Blanked on something to write today, so here is an old piece.

‘This one’s neat.’ She held up a piece of bottle-green seaglass shaped like a ring. It was glossy from the wet.

‘Yeah. Look here, I found a blue piece.’

‘Wow, blue. Do you think there’s more?’

‘We haven’t looked over there yet.’ He pointed down the beach. In that direction, the sand slowly gave way to smooth gravel and outcroppings of increasingly large and slippery stones.

‘Yeah. Maybe later. Do you want to play picnic?’


‘Okay, I’ll be the picnic and you be the ants. You have to try and take all the food – that’s the glass – before I eat it.’

Soon picnic lost its novelty and the children walked back to the boardwalk, where their parents were playing bridge. ‘We’re hungry.’

‘We just had a snack, dear. Why don’t you two have some juice,’ she reached into a bag and pulled out two boxes, ‘and build a nice sand castle? When you’re done, you can show us all what you’ve made and help us build one for ourselves, and then we can all go and have pizza for dinner.’

‘Pizza! Can we eat now?’

‘I like pizza.’

‘No, dear, the pizza place you like isn’t open yet. Here, look at my watch. What time does it say?’

He ran his fingers through his hair as he examined the watch. ‘Twelve-twenty?’

‘No, honey, the small hand is the hour.’

‘Four o’clock?’

‘Very good! The pizza place opens at five-thirty, so we can go eat then. Okay?’

‘That sounds like a long way away.’

‘I’ll tell you what. I’ll bet that if you go out there and start building castles, you’ll be out there until long after five-thirty unless someone tells you what time it is.’

‘What’ll you bet?’

‘If I’m right, I’ll take you out for ice cream after the pizza.’

‘Ice cream!’

‘Cool! Let’s go!’ They carried their pail back toward the surf to gather decorations for their castle.

‘Hey, what’s that?’ Behind the fence of a dune, something dark and lumpy was curled up in the grass. The children pressed their noses to the slats to examine it. ‘Ew, it smells icky. Let’s go play over there.’ She stepped back and rubbed her wrinkled nose. The boy, ignoring her, looked around for a stick.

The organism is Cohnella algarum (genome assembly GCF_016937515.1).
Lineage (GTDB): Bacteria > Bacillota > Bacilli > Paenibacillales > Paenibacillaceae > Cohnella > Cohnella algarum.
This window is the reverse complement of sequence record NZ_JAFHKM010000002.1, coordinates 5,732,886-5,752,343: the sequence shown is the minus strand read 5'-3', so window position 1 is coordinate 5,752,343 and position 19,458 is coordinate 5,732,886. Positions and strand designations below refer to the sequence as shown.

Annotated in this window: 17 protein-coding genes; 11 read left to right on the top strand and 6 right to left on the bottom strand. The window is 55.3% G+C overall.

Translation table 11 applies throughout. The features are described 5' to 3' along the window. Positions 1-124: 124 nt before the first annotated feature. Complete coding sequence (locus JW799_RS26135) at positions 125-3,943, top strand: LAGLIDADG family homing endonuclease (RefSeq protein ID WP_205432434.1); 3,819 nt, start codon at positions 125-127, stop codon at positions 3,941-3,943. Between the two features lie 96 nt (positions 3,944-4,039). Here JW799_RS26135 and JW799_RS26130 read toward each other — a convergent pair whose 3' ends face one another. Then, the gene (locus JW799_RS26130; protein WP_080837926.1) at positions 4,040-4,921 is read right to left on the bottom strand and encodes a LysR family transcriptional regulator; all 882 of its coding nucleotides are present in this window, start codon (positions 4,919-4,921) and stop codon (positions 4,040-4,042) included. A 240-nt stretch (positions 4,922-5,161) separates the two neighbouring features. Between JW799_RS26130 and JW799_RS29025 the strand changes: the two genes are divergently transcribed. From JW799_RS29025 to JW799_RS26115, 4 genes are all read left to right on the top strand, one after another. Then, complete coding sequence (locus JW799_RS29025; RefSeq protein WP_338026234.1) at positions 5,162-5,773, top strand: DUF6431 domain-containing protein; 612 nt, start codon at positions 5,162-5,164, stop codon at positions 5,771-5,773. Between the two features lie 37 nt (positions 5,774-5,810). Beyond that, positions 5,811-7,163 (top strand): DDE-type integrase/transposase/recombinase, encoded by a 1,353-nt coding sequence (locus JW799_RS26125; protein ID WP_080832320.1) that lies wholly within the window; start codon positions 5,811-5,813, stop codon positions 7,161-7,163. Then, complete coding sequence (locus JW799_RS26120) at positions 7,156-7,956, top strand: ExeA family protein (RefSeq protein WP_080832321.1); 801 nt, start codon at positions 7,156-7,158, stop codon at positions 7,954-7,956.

‘Well, I want to know what it is. You can go back and finish building the guest wing.’ He found a stick and poked the mound timidly. It didn’t react, so he gave it a firmer prod. It snored and rolled over – it was a very dirty man in an equally dirty coat. ‘Oh!’ He dropped the stick and took several steps back, to where his friend was standing.

‘What was it?’

‘Um... some dirty guy.’

‘I thought people weren’t ‘posed to go back there.’

‘Maybe we should go,’ he paused, ‘back to the castle.’ They did, and started to pile sand against a blank wall to make the next extension of it. Soon afterward, the boy put down his pail. ‘Let’s dig a moat.’

‘For what?’

‘We can put a fish in it and pretend it’s a moat monster.’

‘A what?’

‘Moat monsters eat people when they try to cross the moat.’

‘That doesn’t sound friendly.’

‘Our moat monster can be friendly. Like Jumbles.’

‘Okay. But why do you want to build a moat?’

‘Castles have moats.’

‘Cinderella’s castle didn’t have a moat.’

‘Yes it did.’

‘Did not.’

‘It did too. Remember when the prince had to swim across the moat to find Cinderella?’ He had completely forgotten the castle, and was now standing in the crumbling rotunda that was once its handsome entryway.

‘You’re just making that up. I’m telling.’ She stumbled to her feet, folded her arms, and walked off. He sat among the cupolas, making faces at birds. Soon afterward, she came running back. ‘The parents say that it’s time for dinner!’ They were halfway back before either remembered the pail of painstakingly gathered seaglass.


Blogger John Harper said...

Very nice. I really enjoy your writing, Shreyas. Thanks for sharing it so often.

1:02 pm  

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